In was during the 1950’s that prescription methamphetamine (Methedrine) became available in New Zealand. Some post-war youth influenced by the portrayal of Benzedrine use in books such as On the Road by literary iconoclast Jack Kerouac, used Methedrine intravenously, considering it to be their drug of choice.
In 1969, a British medical professor visited New Zealand, he stated that “doctors prescribing amphetamine type drugs for patients wanting to lose weight are guilty of malpractice”. It was at this time that Health Department officials took notice. In 1971, amphetamine type drugs were regulated to hospital pharmacies leading to the restricted use and prescribing practice seen today.
What is methamphetamine.
Methamphetamine is a derivative of amphetamine, meaning amphetamine is the parent drug it is made from. Most of the methamphetamine in New Zealand is made from its precursor ephedrine. The word precursor has been defined as a person or thing that comes before another of the same kind; a forerunner. Ephedrine, amphetamine and methamphetamine are all stimulant type drugs meaning they are of the same variety, hence ephedrine can be altered to become methamphetamine. As mentioned earlier, methamphetamine is easier to make than amphetamine and is also stronger. Both amphetamine and methamphetamine are psycho stimulants meaning they increase a person’s ability to stay awake and even increase focus. Both drugs increase bioavailability of norepinephrine, dopamine and serotonin in neuropathways of the brain, a person will feel a sense of euphoria and an increase in energy. Methamphetamine is chemically different from amphetamine and will work on the brain and body using another pathway. Methamphetamine is broken down into amphetamine in the body and then excreted through the urine.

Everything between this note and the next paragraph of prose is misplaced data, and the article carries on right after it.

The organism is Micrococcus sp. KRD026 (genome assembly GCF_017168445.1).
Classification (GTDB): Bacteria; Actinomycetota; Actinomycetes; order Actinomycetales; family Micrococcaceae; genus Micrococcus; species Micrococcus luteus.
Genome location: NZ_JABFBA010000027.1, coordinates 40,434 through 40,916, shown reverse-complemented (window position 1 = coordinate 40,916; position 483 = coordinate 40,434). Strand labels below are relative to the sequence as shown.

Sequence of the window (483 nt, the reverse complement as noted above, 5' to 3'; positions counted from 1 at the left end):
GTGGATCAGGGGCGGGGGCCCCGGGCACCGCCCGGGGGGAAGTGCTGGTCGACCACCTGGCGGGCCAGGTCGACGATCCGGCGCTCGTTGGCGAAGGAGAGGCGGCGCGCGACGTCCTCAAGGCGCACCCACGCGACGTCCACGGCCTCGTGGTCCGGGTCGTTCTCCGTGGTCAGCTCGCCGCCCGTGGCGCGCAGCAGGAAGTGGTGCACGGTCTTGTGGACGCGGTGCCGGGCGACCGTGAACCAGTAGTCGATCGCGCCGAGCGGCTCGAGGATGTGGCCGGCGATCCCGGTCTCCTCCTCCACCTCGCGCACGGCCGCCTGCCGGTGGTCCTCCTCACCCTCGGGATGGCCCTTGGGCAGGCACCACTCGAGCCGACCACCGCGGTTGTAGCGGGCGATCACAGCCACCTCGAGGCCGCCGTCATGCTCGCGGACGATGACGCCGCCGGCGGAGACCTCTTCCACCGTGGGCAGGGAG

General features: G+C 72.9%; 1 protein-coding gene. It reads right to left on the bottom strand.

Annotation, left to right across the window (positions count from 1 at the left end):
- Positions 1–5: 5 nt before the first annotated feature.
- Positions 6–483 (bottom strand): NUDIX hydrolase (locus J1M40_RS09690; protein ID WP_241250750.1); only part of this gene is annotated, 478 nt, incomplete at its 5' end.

Can methamphetamine be prescribed
Unlike amphetamine, methamphetamine is considered too dangerous to prescribe and is illegal throughout the world. This is because the effects of methamphetamine are much stronger, act quicker and therefore considered more addictive.
What is addiction like